reply to post by natalia
That is pretty much how I handle it.
My daughter is free to believe whatever she wants as she grows up.
My sons too.
There was a lot of conflict in my previous marriage over belief systems, but after we divorced and the kids were put into church (almost forced) as
they got older, they became much more open minded. You cannot force a belief on someone if it just doesn't feel right. I was however very open and
honest with them about my own beliefs but always reminded them that not everyone believes like I do, and some even think my own beliefs border
But I was always honest with them, and always tried to explain all sides of beliefs when it was asked.
I always told them there is no wrong way, just your way and my way, especially when it came to spirituality and religion.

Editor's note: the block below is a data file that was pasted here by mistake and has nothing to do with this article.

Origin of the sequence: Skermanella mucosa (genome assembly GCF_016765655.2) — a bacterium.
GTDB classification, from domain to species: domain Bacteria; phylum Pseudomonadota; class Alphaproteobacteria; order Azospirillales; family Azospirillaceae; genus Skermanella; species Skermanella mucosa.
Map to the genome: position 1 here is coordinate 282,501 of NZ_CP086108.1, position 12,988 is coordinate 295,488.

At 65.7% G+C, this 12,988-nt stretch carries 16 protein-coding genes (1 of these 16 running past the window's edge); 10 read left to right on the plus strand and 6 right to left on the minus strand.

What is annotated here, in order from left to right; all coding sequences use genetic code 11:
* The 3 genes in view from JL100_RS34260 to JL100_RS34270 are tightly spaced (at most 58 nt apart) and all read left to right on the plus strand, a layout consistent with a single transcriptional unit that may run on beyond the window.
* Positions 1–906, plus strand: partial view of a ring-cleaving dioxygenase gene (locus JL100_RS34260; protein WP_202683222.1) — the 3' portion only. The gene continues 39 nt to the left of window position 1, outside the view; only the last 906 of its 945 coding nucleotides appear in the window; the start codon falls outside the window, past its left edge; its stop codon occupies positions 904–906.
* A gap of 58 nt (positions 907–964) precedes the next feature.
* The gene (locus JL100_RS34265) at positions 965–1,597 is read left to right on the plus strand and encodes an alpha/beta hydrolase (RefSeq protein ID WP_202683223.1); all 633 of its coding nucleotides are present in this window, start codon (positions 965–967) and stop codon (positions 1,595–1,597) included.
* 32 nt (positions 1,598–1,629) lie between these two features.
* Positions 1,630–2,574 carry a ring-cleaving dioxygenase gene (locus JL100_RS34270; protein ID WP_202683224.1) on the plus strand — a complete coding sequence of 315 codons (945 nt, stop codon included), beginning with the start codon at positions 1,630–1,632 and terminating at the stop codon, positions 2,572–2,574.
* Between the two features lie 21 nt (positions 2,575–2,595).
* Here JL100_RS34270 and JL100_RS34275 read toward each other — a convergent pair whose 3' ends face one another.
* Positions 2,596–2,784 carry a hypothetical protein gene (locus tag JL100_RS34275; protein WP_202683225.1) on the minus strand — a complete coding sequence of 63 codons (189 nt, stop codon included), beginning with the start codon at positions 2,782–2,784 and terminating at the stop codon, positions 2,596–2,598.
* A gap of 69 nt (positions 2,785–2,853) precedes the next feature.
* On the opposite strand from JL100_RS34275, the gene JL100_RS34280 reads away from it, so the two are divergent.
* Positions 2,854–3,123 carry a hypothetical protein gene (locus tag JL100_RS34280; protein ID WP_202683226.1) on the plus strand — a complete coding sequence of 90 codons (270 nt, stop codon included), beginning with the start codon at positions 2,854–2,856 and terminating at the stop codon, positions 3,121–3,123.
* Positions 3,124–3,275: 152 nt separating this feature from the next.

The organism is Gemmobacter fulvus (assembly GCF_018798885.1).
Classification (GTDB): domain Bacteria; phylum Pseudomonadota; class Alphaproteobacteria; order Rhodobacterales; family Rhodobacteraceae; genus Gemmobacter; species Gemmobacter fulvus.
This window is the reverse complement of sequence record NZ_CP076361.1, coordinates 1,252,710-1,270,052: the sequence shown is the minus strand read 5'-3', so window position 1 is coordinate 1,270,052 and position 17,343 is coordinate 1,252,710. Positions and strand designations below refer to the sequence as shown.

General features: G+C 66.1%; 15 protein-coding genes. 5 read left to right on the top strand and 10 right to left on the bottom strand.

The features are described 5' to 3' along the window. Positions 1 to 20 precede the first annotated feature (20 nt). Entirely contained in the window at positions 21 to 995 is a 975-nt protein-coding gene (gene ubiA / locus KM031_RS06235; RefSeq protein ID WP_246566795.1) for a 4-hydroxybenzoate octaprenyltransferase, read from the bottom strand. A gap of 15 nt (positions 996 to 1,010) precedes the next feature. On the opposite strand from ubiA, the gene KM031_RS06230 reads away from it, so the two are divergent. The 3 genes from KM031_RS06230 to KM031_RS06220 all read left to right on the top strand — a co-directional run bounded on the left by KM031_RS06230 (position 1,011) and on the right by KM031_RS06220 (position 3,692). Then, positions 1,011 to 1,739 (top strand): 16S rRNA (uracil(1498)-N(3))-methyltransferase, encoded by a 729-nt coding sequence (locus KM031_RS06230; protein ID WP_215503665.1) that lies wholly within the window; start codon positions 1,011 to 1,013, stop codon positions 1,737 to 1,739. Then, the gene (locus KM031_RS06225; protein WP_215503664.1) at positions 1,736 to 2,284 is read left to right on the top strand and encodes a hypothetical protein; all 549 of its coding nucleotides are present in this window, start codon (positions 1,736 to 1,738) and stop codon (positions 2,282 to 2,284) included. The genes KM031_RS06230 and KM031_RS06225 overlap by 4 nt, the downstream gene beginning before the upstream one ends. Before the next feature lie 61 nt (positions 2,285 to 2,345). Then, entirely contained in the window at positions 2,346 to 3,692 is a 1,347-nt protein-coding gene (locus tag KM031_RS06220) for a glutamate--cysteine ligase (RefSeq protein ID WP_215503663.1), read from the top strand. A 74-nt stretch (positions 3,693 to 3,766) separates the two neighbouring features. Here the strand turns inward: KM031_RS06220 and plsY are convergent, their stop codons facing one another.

I remember one of my boys coming home one day from sunday school and he looked me in the eye and told me I was going to burn in hell because of what I
experience and believe, (he was 6 then) and although that hurt, I explained again about what belief systems are, and how we all have to make our own
I then asked him if he believed that I was a bad person for being like I am, would I deserve such treatment?, to which he said no, but that is what
the bible says.
I think the lightbulb started burning a little brighter in his mind at that point. To this day they all question religion, although all attend
church,they know what is right and what is wrong and hold strong spiritual centers.
Kids are smart, and if they are taught that there are several views with religion and spirituality growing up, and to not judge someone because they
believe differently, they will know what is truth and what is spoon fed. My views are not their views, but their views are no less valid than
mine,only difference in perspective, labels and experience.
The important thing to me is to keep them open to the fact that there are many ways to experience life.